$142M Mercedes-Benz Is Officially the Most Expensive Car Sale Ever
The coupe’s tragic back story could have an inspired future after its sale.
Last week, a report surfaced that Mercedes-Benz sold what’s likely to be the most expensive car in the world: a 1955 Mercedes-Benz 300 SLR Uhlenhaut Coupe for $142.4 million. Now, not only is this confirmed, but also we’re learning more about the transaction—though not the mystery buyer.
Mercedes-Benz on Thursday detailed the terms of the sale from its own collection, which is just as rich as reported. According to auction house RM Sotheby’s, the sale from May 5 to a private buyer will fund a worldwide scholarship program for climate change education and research. The buyer, who wasn't named, reportedly lobbied Mercedes for more than a year to purchase the car.
In a statement, Marcus Breitschwerd, head of Mercedes-Benz Heritage said the 1955 Benz would be displayed periodically to the public.
The Silver Arrow coupe, which on top of being one of the top 10 most expensive collectible items ever sold at auction, is a rolling automotive legend. One of nine road-legal 300 SLR coupe versions of the W196 race cars that won two world titles at the hands of Juan Manuel Fangio. The coupes were capable of 180 mph, which made them one of the fastest road-legal cars at the time.
The W196 won many races, including the Targa Florio at the hands of Stirling Moss, but also was involved in one of motorsports’ saddest tragedies. In the 1955 24 Hours of Le Mans, Pierre Levegh’s W196 launched into a crowd of spectators, ignited, and killed 84. Mercedes, who were already considering exiting sports-car racing, immediately withdrew from competition and didn’t return to sports-car racing for decades after.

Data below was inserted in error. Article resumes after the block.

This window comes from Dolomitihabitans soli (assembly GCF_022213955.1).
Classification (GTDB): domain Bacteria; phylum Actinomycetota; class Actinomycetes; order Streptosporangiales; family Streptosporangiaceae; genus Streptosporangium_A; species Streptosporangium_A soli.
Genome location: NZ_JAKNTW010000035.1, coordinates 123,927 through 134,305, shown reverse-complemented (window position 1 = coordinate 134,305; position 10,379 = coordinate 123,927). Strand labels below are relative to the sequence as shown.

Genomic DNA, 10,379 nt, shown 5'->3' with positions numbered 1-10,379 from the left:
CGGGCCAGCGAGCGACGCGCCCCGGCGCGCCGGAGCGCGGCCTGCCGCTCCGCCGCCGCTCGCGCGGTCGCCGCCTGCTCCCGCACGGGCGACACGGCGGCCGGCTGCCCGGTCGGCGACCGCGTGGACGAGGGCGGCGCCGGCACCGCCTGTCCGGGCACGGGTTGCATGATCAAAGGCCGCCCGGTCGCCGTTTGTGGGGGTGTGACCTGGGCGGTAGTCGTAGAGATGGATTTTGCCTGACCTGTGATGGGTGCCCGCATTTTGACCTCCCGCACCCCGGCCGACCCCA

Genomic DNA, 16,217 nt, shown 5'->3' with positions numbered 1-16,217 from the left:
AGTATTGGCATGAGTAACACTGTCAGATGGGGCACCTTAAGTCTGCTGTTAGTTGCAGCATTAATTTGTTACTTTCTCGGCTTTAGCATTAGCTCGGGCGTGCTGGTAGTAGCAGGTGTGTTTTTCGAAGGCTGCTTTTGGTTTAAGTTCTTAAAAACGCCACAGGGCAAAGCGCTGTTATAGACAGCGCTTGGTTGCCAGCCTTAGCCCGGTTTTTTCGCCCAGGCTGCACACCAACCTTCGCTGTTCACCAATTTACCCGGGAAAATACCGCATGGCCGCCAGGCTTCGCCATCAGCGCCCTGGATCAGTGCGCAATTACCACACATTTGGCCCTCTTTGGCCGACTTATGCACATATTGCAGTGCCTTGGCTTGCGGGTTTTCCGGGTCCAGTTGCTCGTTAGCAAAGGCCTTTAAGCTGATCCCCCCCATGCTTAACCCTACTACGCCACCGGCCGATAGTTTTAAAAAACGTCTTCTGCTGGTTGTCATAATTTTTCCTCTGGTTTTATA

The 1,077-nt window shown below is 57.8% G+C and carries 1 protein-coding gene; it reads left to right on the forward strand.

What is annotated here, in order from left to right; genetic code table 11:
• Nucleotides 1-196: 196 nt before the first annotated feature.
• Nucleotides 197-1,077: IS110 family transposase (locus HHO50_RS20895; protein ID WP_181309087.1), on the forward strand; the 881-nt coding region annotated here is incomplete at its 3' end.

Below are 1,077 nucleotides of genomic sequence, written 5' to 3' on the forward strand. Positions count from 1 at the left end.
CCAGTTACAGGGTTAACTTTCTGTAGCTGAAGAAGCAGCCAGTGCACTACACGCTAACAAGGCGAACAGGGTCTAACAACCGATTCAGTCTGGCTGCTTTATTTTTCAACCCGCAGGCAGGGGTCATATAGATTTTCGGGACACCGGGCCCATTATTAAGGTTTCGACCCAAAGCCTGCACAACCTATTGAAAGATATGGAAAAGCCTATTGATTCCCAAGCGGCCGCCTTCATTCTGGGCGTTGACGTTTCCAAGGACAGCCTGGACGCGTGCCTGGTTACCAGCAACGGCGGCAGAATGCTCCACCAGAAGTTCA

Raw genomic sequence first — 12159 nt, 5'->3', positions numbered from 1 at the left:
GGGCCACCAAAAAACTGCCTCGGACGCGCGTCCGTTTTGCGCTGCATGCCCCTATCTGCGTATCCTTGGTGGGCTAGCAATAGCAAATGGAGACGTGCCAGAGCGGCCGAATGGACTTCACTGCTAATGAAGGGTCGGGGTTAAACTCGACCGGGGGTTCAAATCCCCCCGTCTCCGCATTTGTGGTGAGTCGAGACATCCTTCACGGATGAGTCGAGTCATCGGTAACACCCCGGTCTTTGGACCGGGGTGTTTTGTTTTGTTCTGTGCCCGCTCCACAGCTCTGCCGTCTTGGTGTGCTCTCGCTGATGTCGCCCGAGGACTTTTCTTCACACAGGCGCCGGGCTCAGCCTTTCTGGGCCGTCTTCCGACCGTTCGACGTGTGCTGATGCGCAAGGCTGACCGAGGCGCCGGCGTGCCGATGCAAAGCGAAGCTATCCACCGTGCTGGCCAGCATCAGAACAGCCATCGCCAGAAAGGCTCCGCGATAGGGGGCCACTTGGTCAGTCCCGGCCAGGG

The car that sold this month is one of two coupes known to exist, and nicknamed "Red" for its interior. The other example, "Blue," is also owned by Mercedes and is on display. Red was mostly kept in storage and has only 6,045 kilometers on its clock. The sale represents not only the richest sum paid for a car at auction, but also a moment in time for motorsports and road-legal race cars. The car is undoubtedly beautiful and pristine, but its history is a permanent reminder of the perils of racing and of just how far we’ve come (and perhaps have yet to go) for the safety of all involved.
Correction: An earlier version of this story misstated the auction amount for the Mercedes-Benz coupe. It sold for $142.4 million, not $142.9 million.
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